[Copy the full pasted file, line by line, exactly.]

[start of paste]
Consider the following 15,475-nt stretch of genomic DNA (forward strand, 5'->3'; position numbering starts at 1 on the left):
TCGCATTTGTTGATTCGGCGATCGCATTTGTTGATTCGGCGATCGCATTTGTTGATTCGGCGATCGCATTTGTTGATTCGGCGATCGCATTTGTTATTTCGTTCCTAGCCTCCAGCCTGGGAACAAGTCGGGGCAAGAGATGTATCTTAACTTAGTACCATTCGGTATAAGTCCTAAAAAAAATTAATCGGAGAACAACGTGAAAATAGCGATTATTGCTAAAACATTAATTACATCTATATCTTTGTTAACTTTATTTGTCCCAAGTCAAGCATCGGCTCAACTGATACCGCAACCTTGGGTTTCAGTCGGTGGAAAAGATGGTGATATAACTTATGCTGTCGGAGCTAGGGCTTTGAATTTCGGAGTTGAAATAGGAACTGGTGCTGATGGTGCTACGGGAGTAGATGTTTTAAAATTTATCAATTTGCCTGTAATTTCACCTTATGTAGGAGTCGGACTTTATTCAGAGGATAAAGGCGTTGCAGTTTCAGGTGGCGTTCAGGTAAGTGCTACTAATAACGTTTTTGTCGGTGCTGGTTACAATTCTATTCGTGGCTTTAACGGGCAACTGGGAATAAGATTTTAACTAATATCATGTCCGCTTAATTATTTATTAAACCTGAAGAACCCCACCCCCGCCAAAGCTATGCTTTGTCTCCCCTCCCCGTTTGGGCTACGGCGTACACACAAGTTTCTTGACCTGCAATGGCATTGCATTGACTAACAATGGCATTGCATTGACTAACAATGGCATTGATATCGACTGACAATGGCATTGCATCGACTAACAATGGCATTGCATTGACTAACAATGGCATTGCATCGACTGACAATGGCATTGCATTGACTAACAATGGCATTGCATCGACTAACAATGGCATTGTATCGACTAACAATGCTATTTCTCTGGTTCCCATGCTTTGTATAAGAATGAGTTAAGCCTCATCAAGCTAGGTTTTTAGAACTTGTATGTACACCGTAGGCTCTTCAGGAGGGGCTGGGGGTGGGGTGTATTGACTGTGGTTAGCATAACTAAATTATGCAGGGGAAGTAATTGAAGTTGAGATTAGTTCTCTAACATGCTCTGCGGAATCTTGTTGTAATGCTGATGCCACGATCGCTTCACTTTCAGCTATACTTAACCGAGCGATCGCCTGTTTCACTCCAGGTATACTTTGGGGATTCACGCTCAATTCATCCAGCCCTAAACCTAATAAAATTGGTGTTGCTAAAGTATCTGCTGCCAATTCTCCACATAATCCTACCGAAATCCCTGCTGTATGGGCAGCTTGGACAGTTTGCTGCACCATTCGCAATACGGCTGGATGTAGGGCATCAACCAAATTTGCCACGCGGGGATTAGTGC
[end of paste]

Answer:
Consider the following 15,475-nt stretch of genomic DNA (forward strand, 5'->3'; position numbering starts at 1 on the left):
TCGCATTTGTTGATTCGGCGATCGCATTTGTTGATTCGGCGATCGCATTTGTTGATTCGGCGATCGCATTTGTTGATTCGGCGATCGCATTTGTTATTTCGTTCCTAGCCTCCAGCCTGGGAACAAGTCGGGGCAAGAGATGTATCTTAACTTAGTACCATTCGGTATAAGTCCTAAAAAAAATTAATCGGAGAACAACGTGAAAATAGCGATTATTGCTAAAACATTAATTACATCTATATCTTTGTTAACTTTATTTGTCCCAAGTCAAGCATCGGCTCAACTGATACCGCAACCTTGGGTTTCAGTCGGTGGAAAAGATGGTGATATAACTTATGCTGTCGGAGCTAGGGCTTTGAATTTCGGAGTTGAAATAGGAACTGGTGCTGATGGTGCTACGGGAGTAGATGTTTTAAAATTTATCAATTTGCCTGTAATTTCACCTTATGTAGGAGTCGGACTTTATTCAGAGGATAAAGGCGTTGCAGTTTCAGGTGGCGTTCAGGTAAGTGCTACTAATAACGTTTTTGTCGGTGCTGGTTACAATTCTATTCGTGGCTTTAACGGGCAACTGGGAATAAGATTTTAACTAATATCATGTCCGCTTAATTATTTATTAAACCTGAAGAACCCCACCCCCGCCAAAGCTATGCTTTGTCTCCCCTCCCCGTTTGGGCTACGGCGTACACACAAGTTTCTTGACCTGCAATGGCATTGCATTGACTAACAATGGCATTGCATTGACTAACAATGGCATTGATATCGACTGACAATGGCATTGCATCGACTAACAATGGCATTGCATTGACTAACAATGGCATTGCATCGACTGACAATGGCATTGCATTGACTAACAATGGCATTGCATCGACTAACAATGGCATTGTATCGACTAACAATGCTATTTCTCTGGTTCCCATGCTTTGTATAAGAATGAGTTAAGCCTCATCAAGCTAGGTTTTTAGAACTTGTATGTACACCGTAGGCTCTTCAGGAGGGGCTGGGGGTGGGGTGTATTGACTGTGGTTAGCATAACTAAATTATGCAGGGGAAGTAATTGAAGTTGAGATTAGTTCTCTAACATGCTCTGCGGAATCTTGTTGTAATGCTGATGCCACGATCGCTTCACTTTCAGCTATACTTAACCGAGCGATCGCCTGTTTCACTCCAGGTATACTTTGGGGATTCACGCTCAATTCATCCAGCCCTAAACCTAATAAAATTGGTGTTGCTAAAGTATCTGCTGCCAATTCTCCACATAATCCTACCGAAATCCCTGCTGTATGGGCAGCTTGGACAGTTTGCTGCACCATTCGCAATACGGCTGGATGTAGGGCATCAACCAAATTTGCCACGCGGGGATTAGTGC